The mind of a critic
To judge, educate or entertain? In his final column for Review, Sebastian Smee reflects on the qualities and pleasures of good criticism
Professional critics perform a role that, in most aspects, is impossible to defend. Where does one start? With the arrogance of setting oneself up as a public judge of other people's creative endeavours? With the inevitable superficiality of one's responses, as one lurches from one subject to the next? Or with one's repeated failure to get the tone right, to find the right combination of sympathy and discrimination, enthusiasm and intolerance?
The psychodynamics of criticism are easy enough to nail down. Just as children attracted to the police force are, naturally, weaklings desperate to wield power and exact revenge, critics are bookish nerds with bullying instincts.
"Just doing the job," we tell ourselves as we pontificate from the safety of small, book-lined studies in the suburbs where no one can disturb us, let alone take issue with us.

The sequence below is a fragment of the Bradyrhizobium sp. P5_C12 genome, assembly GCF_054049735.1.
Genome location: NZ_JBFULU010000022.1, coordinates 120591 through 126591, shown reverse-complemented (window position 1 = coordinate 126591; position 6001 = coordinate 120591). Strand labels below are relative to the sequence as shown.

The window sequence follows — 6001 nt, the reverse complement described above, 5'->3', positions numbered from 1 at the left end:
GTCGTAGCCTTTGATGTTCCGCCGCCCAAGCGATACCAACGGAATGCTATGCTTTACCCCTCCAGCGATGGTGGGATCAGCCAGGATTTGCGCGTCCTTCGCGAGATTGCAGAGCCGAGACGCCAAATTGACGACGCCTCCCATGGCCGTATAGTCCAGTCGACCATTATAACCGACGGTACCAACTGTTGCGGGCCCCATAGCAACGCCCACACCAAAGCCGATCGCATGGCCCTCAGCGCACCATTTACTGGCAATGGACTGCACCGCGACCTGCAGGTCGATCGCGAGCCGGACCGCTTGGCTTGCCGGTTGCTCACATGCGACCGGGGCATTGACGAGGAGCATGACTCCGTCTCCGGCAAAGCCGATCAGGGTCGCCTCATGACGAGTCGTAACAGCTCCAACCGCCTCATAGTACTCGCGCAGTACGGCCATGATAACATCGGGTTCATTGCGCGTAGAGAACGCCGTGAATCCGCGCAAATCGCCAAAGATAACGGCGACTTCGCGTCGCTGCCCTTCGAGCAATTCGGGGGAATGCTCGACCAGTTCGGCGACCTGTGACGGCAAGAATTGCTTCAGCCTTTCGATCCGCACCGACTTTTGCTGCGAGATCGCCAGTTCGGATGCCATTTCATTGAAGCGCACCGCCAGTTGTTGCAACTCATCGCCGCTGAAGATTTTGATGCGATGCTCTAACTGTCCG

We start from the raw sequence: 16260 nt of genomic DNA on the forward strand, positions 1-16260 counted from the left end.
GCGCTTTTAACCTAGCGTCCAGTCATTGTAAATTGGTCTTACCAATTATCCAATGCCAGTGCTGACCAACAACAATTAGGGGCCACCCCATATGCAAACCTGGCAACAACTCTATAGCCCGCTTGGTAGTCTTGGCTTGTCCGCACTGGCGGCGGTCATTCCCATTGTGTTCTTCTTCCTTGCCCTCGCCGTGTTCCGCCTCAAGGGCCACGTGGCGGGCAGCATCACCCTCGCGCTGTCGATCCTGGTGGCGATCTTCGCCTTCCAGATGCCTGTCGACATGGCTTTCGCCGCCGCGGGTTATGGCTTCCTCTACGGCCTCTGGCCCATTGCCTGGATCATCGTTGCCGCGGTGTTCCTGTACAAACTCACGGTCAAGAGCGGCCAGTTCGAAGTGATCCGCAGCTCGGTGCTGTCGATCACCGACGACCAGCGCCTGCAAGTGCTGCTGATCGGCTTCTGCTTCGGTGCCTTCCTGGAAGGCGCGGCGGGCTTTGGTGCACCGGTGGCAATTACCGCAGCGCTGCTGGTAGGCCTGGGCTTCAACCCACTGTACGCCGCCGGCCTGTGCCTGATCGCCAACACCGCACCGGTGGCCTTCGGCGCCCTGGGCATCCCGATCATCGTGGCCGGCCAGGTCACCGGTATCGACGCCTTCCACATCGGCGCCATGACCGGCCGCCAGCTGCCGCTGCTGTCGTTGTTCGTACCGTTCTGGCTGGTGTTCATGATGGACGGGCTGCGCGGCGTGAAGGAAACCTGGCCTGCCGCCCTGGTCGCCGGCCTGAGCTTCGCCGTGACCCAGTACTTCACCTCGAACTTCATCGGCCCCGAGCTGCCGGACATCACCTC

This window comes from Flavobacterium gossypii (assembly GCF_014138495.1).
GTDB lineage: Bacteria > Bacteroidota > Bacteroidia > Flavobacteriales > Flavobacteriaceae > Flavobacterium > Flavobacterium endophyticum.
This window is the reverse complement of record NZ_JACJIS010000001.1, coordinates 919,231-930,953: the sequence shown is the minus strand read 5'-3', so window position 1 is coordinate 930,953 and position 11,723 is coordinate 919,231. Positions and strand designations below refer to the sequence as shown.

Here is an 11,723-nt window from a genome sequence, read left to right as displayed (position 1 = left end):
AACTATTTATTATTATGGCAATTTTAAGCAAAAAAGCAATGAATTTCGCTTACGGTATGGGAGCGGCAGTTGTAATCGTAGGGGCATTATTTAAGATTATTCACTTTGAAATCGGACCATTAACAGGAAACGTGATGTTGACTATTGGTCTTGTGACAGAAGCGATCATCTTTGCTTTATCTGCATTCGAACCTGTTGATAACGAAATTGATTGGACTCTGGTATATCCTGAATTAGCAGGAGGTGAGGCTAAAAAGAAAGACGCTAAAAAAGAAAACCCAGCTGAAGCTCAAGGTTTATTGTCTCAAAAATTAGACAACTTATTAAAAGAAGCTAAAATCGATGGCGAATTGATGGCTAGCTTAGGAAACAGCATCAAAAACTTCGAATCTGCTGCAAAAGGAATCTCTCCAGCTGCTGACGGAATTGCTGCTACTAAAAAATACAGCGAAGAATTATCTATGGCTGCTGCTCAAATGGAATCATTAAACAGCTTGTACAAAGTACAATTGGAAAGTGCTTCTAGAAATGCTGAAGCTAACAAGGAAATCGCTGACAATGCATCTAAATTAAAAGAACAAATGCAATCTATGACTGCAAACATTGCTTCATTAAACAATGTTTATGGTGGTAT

And, of course, we're hobbled by jealousy. Don't doubt it for a second: critics envy artists. Inside every critic is a painter, photographer or sculptor fantasising about the opening of their own sell-out show.
In light of this, no one should be surprised that critics are rumoured to be losing their clout. Entertainment has ousted serious writing about the arts in all but a handful of newspapers and magazines. Criticism has given way to profiles, interviews and all the vapid paraphernalia of publicity.
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